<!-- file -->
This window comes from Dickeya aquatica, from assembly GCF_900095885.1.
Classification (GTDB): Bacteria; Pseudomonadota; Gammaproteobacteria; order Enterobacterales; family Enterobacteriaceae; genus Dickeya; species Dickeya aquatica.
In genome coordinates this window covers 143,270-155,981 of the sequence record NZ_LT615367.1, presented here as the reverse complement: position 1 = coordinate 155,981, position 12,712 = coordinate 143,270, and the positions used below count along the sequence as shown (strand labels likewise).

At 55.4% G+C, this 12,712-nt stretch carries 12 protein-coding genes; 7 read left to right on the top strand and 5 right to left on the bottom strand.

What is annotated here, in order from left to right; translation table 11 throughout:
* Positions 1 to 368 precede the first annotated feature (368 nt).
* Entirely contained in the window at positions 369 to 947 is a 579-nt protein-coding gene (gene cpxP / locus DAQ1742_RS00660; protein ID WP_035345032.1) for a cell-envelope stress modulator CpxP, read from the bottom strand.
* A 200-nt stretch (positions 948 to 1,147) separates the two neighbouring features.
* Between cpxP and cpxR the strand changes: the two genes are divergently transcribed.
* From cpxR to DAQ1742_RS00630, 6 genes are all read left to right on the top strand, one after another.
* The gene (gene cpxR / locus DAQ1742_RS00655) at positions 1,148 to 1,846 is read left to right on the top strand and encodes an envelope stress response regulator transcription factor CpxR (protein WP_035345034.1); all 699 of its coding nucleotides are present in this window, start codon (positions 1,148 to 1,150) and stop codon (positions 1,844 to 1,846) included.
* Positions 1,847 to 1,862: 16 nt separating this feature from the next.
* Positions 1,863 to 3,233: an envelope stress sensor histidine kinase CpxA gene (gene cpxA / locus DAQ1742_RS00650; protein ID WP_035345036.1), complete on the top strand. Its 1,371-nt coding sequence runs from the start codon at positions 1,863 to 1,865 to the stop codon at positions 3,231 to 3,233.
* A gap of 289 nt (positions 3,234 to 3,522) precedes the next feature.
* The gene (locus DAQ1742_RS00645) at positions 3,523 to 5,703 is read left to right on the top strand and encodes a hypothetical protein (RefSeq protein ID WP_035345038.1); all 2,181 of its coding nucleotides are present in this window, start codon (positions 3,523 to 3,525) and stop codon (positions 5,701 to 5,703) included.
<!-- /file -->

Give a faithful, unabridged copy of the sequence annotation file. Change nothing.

This window comes from Dickeya aquatica, from assembly GCF_900095885.1.
Classification (GTDB): Bacteria; Pseudomonadota; Gammaproteobacteria; order Enterobacterales; family Enterobacteriaceae; genus Dickeya; species Dickeya aquatica.
In genome coordinates this window covers 143,270-155,981 of the sequence record NZ_LT615367.1, presented here as the reverse complement: position 1 = coordinate 155,981, position 12,712 = coordinate 143,270, and the positions used below count along the sequence as shown (strand labels likewise).

At 55.4% G+C, this 12,712-nt stretch carries 12 protein-coding genes; 7 read left to right on the top strand and 5 right to left on the bottom strand.

What is annotated here, in order from left to right; translation table 11 throughout:
* Positions 1 to 368 precede the first annotated feature (368 nt).
* Entirely contained in the window at positions 369 to 947 is a 579-nt protein-coding gene (gene cpxP / locus DAQ1742_RS00660; protein ID WP_035345032.1) for a cell-envelope stress modulator CpxP, read from the bottom strand.
* A 200-nt stretch (positions 948 to 1,147) separates the two neighbouring features.
* Between cpxP and cpxR the strand changes: the two genes are divergently transcribed.
* From cpxR to DAQ1742_RS00630, 6 genes are all read left to right on the top strand, one after another.
* The gene (gene cpxR / locus DAQ1742_RS00655) at positions 1,148 to 1,846 is read left to right on the top strand and encodes an envelope stress response regulator transcription factor CpxR (protein WP_035345034.1); all 699 of its coding nucleotides are present in this window, start codon (positions 1,148 to 1,150) and stop codon (positions 1,844 to 1,846) included.
* Positions 1,847 to 1,862: 16 nt separating this feature from the next.
* Positions 1,863 to 3,233: an envelope stress sensor histidine kinase CpxA gene (gene cpxA / locus DAQ1742_RS00650; protein ID WP_035345036.1), complete on the top strand. Its 1,371-nt coding sequence runs from the start codon at positions 1,863 to 1,865 to the stop codon at positions 3,231 to 3,233.
* A gap of 289 nt (positions 3,234 to 3,522) precedes the next feature.
* The gene (locus DAQ1742_RS00645) at positions 3,523 to 5,703 is read left to right on the top strand and encodes a hypothetical protein (RefSeq protein ID WP_035345038.1); all 2,181 of its coding nucleotides are present in this window, start codon (positions 3,523 to 3,525) and stop codon (positions 5,701 to 5,703) included.